I don’t blame the president of the African-American Firefighters and Paramedics League for being concerned about the latest training class at the Chicago Fire Academy.
After all, the welcome mat hasn’t always been out for black firefighters, a circumstance that has played a role in the continuing lack of diversity among the ranks.
Last year, when a federal appeals court ordered the City of Chicago to hire 111 black firefighter applicants who were passed over for jobs decades ago, and the fire department put them in a class by themselves, it seemed a victory.
But Gregory Boggs is now worried the second chance is seriously flawed.
“[The Fire Department] passed over some applicants who were weightlifters, some avid runners, a professional body builder, even a Chicago police officer, because their CK levels were too high,” Boggs said.
CK stands for creatine kinase. High levels of CK in blood can be a sign of damage to the heart or other muscles. African Americans and people with large muscle mass, however, tend to have higher levels of CK.
Boggs is worried that some of the most qualified applicants may have been shut out because of the CK tests.
“If the applicants don’t make it, you don’t get an alternate or replacement,” he said. “If they don’t make it, you just lose those jobs. The way the [Chicago Fire Department] is doing the training this year, they are setting them up to fail.”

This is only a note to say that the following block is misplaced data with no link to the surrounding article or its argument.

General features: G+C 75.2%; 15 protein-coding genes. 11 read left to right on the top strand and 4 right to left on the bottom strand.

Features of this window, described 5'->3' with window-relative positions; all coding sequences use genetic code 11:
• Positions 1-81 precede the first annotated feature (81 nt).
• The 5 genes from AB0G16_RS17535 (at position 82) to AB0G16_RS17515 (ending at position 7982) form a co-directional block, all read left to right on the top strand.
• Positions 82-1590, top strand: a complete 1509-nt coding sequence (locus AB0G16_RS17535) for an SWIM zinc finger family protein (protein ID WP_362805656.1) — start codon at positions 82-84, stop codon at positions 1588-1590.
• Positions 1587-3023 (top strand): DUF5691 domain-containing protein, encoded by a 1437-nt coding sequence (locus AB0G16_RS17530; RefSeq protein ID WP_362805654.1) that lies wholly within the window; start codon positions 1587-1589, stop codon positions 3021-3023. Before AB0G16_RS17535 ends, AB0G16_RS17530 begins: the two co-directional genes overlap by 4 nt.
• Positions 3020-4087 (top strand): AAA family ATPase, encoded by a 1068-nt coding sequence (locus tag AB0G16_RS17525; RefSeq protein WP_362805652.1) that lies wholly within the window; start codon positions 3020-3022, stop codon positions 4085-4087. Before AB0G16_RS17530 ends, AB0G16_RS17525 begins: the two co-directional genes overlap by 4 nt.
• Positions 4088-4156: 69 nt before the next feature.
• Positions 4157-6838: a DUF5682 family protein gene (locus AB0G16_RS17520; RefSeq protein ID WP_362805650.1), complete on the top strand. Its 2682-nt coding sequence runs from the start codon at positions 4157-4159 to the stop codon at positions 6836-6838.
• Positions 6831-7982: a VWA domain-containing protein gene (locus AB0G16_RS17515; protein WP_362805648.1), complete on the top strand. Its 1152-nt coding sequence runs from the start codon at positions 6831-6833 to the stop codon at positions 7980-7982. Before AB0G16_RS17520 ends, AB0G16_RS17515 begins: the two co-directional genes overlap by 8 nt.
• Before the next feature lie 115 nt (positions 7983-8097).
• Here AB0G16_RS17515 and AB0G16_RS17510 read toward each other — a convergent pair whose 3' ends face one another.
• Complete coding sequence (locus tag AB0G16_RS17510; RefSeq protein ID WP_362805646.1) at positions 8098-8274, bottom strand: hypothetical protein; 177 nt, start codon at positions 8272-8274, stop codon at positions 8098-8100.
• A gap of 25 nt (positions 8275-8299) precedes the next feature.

Under the court ruling, the city has to pay into the pension fund for each applicant who is hired as if they were hired 12 years ago.
Boggs also alleges that the Chicago Fire Department is using uncertified instructors to train the African-American class.
“Some of the instructors have less than five years on the job,” he said.
Larry Langford, a spokesman for the Chicago Fire Department, denied that any of the disqualified applicants were excluded solely on CK levels.
“We know that certain folks were rejected if there was a reason, but I don’t think someone was told that the elevated level was the reason,” Langford told me.
He also defended the academy’s use of “adjunct” instructors.”
“They are there to assist and kind of supervise the candidates to make sure they are on target,” he said.
Meanwhile, the disqualified applicants aren’t convinced they got a fair shake.
Carl Johnson, 41, a barber, said he had been working out four days a week, two hours a day and drinking regular protein drinks when he was called in for his physical. Although his doctor cleared him for higher CK levels, he was disqualified by the city.
“I took the test and passed it in 1995. Now it’s happened again. What made me curious was the fact that there were a lot of people over 50 who actually made it in. It raised suspicions about why the younger, more healthier people didn’t make it and the older people did,” Johnson said.
Steven Watson, 44, who works for the Chicago Transit Authority, said he had to stop working out and drink a lot of water to get his CK level down.
“I took [results] in and they told me it was too late. I didn’t even know there was a deadline,” he said.
About three weeks after taking the initial test that revealed a high level of creatine in his system, Shondrea Hopkins, 38, said he was asked to repeat the test.
“I got the info back to them and my levels were normal,” he said. “I never heard anything back from them. My thing is, we were told that we had the job and I lost my job over this.”